LONDON (Thomson Reuters Foundation) - Chef Imad Alarnab furiously chops onions and stirs giant pots of bubbling stew as he prepares dinner.
It is a far cry from Damascus, Syria, where Alarnab owned three restaurants and several juice bars before they were destroyed in the civil war, now in its seventh year.
But for two weeks only, Alarnab is back in the business, serving Syrian food at a pop-up restaurant in an upstairs room in east London.
“The pop-up idea is serving Syrian dishes for non-Syrian people,” he said with a grin on his face.
Alarnab, a father of three, said he was thrilled to be cooking again after selling cars to make ends meet when he first arrived in Britain as a refugee in 2015.
The restaurant has a sense of stepping into the intimacy of a family kitchen. It is a fitting backdrop for Alarnab as he recreates his favorite Syrian recipes that he learned from his mother.
“It’s the same cooking we used to have in our parents’ house,” he said. “We want visitors to the restaurant to feel like they are sitting at their own dining table.”
Guests sit at long tables for a family-style supper served on large platters. The menu includes traditional Syrian dishes from Kabsa, a spicy chicken with rice, to Fattoush, a salad with flatbread.
“In Syria, the food, with the family of course, means a lot for us - like it’s traditional to meet every week, everyone sharing,” he said. “We have huge dining tables where everyone sits around. Sometimes we would cook for hours and the food would be finished within minutes.”
Alarnab fled to Europe by boat from Turkey and his family joined him later.
The last time he cooked for a large group of people was in the sprawling “Jungle” camp in Calais. Like many refugees who have spent time there, he remembers exactly how many days he lived in the harsh conditions, hoping to make it to Britain.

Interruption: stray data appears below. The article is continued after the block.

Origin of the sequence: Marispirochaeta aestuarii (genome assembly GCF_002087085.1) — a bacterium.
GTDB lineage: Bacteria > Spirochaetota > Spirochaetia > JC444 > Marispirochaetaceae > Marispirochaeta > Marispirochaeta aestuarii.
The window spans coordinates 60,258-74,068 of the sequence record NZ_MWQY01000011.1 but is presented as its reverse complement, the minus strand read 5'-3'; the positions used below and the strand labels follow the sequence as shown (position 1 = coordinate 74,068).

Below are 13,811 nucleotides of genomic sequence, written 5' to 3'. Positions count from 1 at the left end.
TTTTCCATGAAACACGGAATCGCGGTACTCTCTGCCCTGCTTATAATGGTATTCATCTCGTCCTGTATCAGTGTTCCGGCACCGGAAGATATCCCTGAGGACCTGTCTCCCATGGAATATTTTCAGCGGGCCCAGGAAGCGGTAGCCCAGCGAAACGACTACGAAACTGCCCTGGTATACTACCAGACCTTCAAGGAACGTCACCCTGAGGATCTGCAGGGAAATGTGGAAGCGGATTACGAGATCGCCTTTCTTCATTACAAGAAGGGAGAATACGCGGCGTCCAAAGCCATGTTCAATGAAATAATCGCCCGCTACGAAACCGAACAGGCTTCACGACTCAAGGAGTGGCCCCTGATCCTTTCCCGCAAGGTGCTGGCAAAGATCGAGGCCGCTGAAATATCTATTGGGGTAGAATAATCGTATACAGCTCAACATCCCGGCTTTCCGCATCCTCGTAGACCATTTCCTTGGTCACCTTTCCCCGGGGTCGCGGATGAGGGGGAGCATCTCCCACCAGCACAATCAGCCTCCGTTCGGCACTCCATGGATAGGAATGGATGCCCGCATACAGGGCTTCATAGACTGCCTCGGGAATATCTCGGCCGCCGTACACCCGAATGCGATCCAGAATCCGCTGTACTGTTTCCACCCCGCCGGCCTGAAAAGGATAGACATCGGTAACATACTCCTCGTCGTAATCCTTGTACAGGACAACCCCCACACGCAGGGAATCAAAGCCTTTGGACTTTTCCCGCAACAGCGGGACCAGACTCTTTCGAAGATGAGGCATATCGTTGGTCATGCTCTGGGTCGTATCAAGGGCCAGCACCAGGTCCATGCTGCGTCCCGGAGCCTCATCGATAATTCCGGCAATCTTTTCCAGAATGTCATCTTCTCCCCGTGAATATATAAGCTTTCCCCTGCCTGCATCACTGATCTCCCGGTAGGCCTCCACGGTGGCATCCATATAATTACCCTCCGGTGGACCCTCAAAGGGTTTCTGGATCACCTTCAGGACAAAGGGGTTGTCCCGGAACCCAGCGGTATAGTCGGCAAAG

“I cooked in the street for 64 days,” he said.
Proceeds from the restaurant will go to Syrian children who have been forced to flee their homes. The chef worked with Appear Here, an online space rental service, Unicef’s Next Generation initiative and caterers The Hampstead Kitchen to launch the pop-up.
The project is a chance for Alarnab to work towards running his own restaurant again. Like his Syrian friends in London, he says he doesn’t want to be a burden on society.
“Personally, I don’t want people to feel sorry because we are Syrian. We are very proud to be Syrian. When we have the chance to do something we are going to do it,” he said.
“Hopefully (the restaurant) is going to make a different idea about the Syrian people, everyone will look at (us) like ... we are a refugee but we are hard-working people as well.”
Editing by Ros Russell.; Please credit the Thomson Reuters Foundation, the charitable arm of Thomson Reuters, that covers humanitarian news, women's rights, trafficking, property rights, climate change and resilience. Visit news.trust.org